StrategyPage has more on the stealthy fighter-bomber’s woes:
Meanwhile there are the seemingly endless delays. The manufacturer of the F-35 has assured the Department of Defense that the F-35 would begin entering service in 2015. At least the vertical take-off F-35B model will. The F-35B, which will replace the AV-8B, is a 27 ton aircraft that can carry six tons of weapons and is stealthy. In vertical takeoff mode the F-35B will carry about twice the weapons as the Harrier and have about twice the range (800 kilometers). The F-35 has been delayed many times in the last decade and there has even been talk of cancellation. Orders have already been cut and the manufacturer is under a lot of pressure to get the new stealth aircraft into service.
That solves the scheduling problems, at least on paper. But the increasing costs of theF-35 are scaring off foreign buyers. These users have noted that the F-35 costs 60 percent more (than the F-16, per flight hour) to operate. For European nations, with static or shrinking defense budgets and growing demands to help with peacekeeping operations, more expensive (to buy and operate) jet fighters just don’t fit in.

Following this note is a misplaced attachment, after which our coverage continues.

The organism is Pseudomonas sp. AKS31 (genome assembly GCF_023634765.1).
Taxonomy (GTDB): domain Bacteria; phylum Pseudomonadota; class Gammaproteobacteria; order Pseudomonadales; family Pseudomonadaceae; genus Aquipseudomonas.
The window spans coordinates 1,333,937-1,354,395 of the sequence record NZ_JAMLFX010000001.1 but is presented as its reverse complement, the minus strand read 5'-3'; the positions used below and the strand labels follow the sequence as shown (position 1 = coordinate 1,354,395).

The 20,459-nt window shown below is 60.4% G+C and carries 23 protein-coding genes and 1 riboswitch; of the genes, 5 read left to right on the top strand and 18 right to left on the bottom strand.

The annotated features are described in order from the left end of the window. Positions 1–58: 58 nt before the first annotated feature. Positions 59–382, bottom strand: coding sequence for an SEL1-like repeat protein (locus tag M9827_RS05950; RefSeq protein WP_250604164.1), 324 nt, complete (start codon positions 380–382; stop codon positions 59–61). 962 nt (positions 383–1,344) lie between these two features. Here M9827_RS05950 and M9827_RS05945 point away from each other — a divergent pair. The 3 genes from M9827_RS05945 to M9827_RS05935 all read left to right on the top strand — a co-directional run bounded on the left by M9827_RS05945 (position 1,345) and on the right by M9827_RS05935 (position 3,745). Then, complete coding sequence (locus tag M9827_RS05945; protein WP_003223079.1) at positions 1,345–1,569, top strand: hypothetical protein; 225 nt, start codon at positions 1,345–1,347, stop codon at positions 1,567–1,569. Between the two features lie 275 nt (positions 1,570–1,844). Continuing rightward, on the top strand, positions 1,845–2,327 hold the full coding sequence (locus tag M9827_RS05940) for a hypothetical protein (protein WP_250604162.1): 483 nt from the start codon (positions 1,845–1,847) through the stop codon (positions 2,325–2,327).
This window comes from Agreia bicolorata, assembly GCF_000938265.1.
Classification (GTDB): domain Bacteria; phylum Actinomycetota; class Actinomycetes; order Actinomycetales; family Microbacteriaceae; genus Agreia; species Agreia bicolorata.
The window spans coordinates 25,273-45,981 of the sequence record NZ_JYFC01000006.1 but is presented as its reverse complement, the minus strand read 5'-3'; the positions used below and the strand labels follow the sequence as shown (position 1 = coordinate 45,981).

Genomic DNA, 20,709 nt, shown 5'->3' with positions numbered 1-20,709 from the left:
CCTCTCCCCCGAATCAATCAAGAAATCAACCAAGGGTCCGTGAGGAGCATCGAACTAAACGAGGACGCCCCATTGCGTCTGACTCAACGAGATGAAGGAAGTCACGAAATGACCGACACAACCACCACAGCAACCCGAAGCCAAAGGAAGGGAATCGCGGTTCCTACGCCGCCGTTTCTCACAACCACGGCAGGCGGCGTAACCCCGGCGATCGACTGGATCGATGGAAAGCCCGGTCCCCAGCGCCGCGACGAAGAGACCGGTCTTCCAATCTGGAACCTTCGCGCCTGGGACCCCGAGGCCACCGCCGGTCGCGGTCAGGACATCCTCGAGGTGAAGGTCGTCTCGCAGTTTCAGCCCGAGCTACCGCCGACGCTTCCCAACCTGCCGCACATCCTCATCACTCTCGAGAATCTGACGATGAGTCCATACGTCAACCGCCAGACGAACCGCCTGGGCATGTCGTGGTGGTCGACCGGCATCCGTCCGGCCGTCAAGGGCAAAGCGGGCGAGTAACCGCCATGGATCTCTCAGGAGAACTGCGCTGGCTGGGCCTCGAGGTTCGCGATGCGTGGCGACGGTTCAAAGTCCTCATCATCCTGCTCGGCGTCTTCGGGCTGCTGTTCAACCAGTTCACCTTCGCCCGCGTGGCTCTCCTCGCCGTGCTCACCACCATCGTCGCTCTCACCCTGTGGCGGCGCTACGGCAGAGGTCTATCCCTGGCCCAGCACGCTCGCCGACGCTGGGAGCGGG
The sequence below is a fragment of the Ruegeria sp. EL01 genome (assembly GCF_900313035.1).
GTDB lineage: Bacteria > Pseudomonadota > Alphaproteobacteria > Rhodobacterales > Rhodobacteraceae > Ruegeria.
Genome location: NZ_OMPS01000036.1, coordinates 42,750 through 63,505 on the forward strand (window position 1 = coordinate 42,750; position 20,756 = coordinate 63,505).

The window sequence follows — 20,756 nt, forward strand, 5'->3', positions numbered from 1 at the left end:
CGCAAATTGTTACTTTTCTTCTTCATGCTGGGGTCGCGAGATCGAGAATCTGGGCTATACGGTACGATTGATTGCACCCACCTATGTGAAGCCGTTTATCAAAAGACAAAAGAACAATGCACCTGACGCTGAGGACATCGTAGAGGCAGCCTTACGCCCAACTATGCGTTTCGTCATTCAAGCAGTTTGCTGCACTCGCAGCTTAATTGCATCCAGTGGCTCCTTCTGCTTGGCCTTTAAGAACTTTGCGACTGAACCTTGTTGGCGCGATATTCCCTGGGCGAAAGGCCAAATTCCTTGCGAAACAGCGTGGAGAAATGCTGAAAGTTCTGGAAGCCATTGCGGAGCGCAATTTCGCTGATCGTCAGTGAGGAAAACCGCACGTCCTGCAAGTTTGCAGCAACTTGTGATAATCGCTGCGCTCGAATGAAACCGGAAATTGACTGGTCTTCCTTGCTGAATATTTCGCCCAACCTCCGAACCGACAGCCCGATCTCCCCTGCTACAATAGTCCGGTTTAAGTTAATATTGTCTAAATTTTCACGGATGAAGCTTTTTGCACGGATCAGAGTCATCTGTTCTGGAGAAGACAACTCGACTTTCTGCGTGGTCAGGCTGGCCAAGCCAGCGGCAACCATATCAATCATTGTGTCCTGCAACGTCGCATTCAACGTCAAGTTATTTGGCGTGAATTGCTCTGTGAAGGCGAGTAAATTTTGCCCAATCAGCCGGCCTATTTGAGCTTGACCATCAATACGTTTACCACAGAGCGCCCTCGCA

Foreign sales were supposed to drive down per-unit costs enough to make it an affordable replacement for the American fleet of F-16s. Lose exports and the per-unit price goes up high enough that even more foreign buyers might cancel on us. Then we’re left with too few planes or a busted budget — or possibly both.
Peacetime procurement always takes too long and costs to much, but our system is just plain broken.